Glendale Hyperion Bridge
The city has planned a major retrofit of the Glendale Hyperion Bridge, which is actually a complex consisting of a half-dozen interconnected bridges. The main Hyperion Avenue span widening appears to be mostly allocated to adding space for new bike lanes (at the expense of some sidewalk space). In other parts of the project, there appears to be additional road widening for increased car capacity, apparently including widening of the adjacent 5 Freeway ramps and Glendale Boulevard spans.
For years, safe streets advocates pushed for full pedestrian accommodations, full protected bike lanes, fewer lanes for driving, and less widening. The city agreed to good (by 2015 standards) bikeway accommodations, but the project remains mostly car-centric and pedestrian-deficient.
The city plans to use general funds to widen the relatively low-volume exurban Maclay Street at a pinch point at Gladstone Avenue. The 45-foot, three-lane roadway would expand to ~62 feet, with five car lanes.
The city recently wrapped up construction that widened an industrial downtown stretch of Olympic Boulevard between Mateo Street and Santa Fe Avenue.
Ignoring bike lanes approved (in the city Mobility Plan) on this High-Injury Network segment, the city opted to expand car lanes from five to six, adding a new right turn lane "to improve freeway access." This part of downtown was already uncomfortable and dangerous for walking and biking, and the city has managed to make it worse.
At the residential/wilderness western edge of Chatsworth, the city is mandating the removal of four mature wild oak trees in order to widen Plummer Street - less than 500 feet before its terminus.
Regional Connector streets
As part of Metro Regional Connector subway construction, the city required Metro to widen various streets around stations. These included parts of Alameda Street, 1st Street, 2nd Place, 2nd Street, Flower Street, Hope Street, and Temple Street. In some places, Metro street widening, approved (or perhaps initiated?) by the city, was in excess of city street standards.
Advocates, including Streets for All, are currently pushing for Metro and the city to fix the missing bike and walk components before Metro closes out current Regional Connector (and related Eastside Access Improvements) construction.
San Fernando Road
L.A. City's San Fernando Road Widening at Balboa Road/Boulevard is located at the west end of Sylmar, near the aqueduct cascades.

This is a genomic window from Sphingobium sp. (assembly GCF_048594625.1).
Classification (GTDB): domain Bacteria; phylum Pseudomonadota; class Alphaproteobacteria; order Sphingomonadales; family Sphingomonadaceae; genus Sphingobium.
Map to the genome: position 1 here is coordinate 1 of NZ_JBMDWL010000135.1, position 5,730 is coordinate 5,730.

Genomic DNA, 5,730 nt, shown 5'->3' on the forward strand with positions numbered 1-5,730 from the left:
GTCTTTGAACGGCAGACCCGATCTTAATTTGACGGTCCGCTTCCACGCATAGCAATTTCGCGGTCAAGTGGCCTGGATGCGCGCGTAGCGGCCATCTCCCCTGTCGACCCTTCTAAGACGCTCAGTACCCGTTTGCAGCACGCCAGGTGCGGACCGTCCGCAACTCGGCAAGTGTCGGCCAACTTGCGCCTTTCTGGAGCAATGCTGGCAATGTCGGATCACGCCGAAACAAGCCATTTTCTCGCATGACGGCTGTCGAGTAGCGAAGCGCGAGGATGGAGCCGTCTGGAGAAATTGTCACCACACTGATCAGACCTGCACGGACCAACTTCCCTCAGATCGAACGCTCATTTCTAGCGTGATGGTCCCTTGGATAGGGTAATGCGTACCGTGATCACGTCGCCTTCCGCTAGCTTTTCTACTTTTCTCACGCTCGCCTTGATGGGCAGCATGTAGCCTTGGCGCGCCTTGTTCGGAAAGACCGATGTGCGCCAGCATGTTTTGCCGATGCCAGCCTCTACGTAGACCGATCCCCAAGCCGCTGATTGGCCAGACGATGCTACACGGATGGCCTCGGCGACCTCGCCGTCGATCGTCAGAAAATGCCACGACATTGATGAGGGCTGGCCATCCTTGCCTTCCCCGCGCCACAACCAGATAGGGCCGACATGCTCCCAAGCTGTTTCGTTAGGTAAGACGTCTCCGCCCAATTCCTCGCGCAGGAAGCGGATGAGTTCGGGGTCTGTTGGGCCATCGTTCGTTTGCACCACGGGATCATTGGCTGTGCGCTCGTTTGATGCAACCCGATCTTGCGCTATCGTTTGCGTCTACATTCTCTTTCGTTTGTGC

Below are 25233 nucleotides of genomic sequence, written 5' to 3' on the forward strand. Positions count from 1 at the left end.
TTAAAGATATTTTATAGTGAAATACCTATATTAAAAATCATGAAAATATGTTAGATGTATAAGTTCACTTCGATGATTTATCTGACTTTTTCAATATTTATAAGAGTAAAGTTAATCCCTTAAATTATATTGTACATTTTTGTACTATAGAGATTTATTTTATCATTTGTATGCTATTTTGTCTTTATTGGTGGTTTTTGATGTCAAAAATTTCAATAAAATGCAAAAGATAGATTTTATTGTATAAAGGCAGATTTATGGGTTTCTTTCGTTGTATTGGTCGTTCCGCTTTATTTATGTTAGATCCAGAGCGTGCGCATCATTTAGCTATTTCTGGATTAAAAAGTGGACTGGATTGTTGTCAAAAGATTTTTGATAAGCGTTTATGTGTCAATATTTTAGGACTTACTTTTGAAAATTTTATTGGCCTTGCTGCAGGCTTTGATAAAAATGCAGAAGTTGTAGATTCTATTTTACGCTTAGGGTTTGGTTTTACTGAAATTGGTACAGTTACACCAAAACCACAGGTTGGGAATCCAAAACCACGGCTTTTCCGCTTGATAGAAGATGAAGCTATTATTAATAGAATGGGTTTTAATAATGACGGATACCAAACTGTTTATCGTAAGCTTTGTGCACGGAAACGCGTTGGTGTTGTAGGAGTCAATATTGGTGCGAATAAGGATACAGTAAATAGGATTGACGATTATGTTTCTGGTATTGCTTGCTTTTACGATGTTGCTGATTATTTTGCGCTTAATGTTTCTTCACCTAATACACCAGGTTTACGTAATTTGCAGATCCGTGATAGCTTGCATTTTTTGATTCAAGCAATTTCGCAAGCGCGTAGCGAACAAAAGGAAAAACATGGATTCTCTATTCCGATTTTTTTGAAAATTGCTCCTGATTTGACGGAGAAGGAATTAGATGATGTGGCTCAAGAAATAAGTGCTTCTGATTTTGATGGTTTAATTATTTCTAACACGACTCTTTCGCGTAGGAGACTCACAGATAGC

San Fernando Road there is essentially one of two frontage roads paralleling ~18 lanes of the 5 Freeway. But those aren't quite enough lanes for drivers, so the city plans to expand four-lane San Fernando to five lanes.
The city is planning to widen the State Street Bridge over the El Monte Busway and rail tracks. The ~50-foot wide bridge would be widened to 78
feet. The project does not currently include (but would tee up) widening the immediately adjacent State Street Bridge over the 10 Freeway.
The city plans to use general fund money to widen one narrow block of Strathern Avenue between Ventura Canyon Avenue and Allott Avenue. The existing 25-foot roadway would be expanded to 36 feet. The project adds missing sidewalks.
The city plans to widen hilly semi-rural Zelzah Avenue between Ridgeway Road and Newcastle Avenue in Granada Hills, including acquiring additional right-of-way from adjacent property owners.
The bad news is that the city is spending hundreds of millions of dollars widening streets.
The good news is that, for more than a decade, the city has been slowly backing off of some of the worst excesses of its ubiquitous widening.
Some city plans (Downtown Street Standards, Mobility Plan) curtailed some widening.
Some city councilmembers have canceled individual widening projects. Councilmember Raman rescoped a planned city street widening project in Studio City to instead prioritize safety and environmental benefits. Councilmember Paul Krekorian, under community pressure, canceled widenings in city projects on Burbank Boulevard and Magnolia Boulevard.
Similar to Raman and Krekorian rescoping those projects, the city needs to take a hard look at the dozen-plus projects outlined above (and other widening projects that SBLA missed) and rescope them - to save money and to better align with current safety, mobility, and climate goals.
There is also a broader legislative effort afoot. In March the City Council approved a motion (council file 22-1476) to end spot-widening. The motion, by Councilmembers Raman, Bob Blumenfield, and Mike Bonin, directed city departments to return to the council in sixty days with specific process/regulation changes to put in place to end spot widening. That city department reportback is now more than two months overdue.
Meanwhile, the city keeps widening, widening, widening.